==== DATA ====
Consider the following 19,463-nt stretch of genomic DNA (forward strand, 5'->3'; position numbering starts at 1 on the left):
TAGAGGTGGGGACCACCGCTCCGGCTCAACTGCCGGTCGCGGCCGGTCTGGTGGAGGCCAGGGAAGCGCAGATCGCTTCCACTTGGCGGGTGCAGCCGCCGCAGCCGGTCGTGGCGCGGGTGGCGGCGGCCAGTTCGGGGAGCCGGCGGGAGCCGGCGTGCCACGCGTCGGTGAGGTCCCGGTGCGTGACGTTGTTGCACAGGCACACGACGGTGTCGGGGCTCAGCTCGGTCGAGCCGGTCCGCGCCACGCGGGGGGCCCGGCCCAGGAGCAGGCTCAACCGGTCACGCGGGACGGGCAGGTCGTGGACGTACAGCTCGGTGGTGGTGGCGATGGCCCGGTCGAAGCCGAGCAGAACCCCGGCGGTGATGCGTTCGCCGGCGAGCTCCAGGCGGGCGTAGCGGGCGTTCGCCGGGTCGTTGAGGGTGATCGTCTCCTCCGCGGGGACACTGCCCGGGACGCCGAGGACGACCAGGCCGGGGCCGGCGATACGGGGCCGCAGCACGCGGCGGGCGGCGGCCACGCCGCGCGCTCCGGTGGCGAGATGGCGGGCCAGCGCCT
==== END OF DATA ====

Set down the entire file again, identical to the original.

Consider the following 19,463-nt stretch of genomic DNA (forward strand, 5'->3'; position numbering starts at 1 on the left):
TAGAGGTGGGGACCACCGCTCCGGCTCAACTGCCGGTCGCGGCCGGTCTGGTGGAGGCCAGGGAAGCGCAGATCGCTTCCACTTGGCGGGTGCAGCCGCCGCAGCCGGTCGTGGCGCGGGTGGCGGCGGCCAGTTCGGGGAGCCGGCGGGAGCCGGCGTGCCACGCGTCGGTGAGGTCCCGGTGCGTGACGTTGTTGCACAGGCACACGACGGTGTCGGGGCTCAGCTCGGTCGAGCCGGTCCGCGCCACGCGGGGGGCCCGGCCCAGGAGCAGGCTCAACCGGTCACGCGGGACGGGCAGGTCGTGGACGTACAGCTCGGTGGTGGTGGCGATGGCCCGGTCGAAGCCGAGCAGAACCCCGGCGGTGATGCGTTCGCCGGCGAGCTCCAGGCGGGCGTAGCGGGCGTTCGCCGGGTCGTTGAGGGTGATCGTCTCCTCCGCGGGGACACTGCCCGGGACGCCGAGGACGACCAGGCCGGGGCCGGCGATACGGGGCCGCAGCACGCGGCGGGCGGCGGCCACGCCGCGCGCTCCGGTGGCGAGATGGCGGGCCAGCGCCT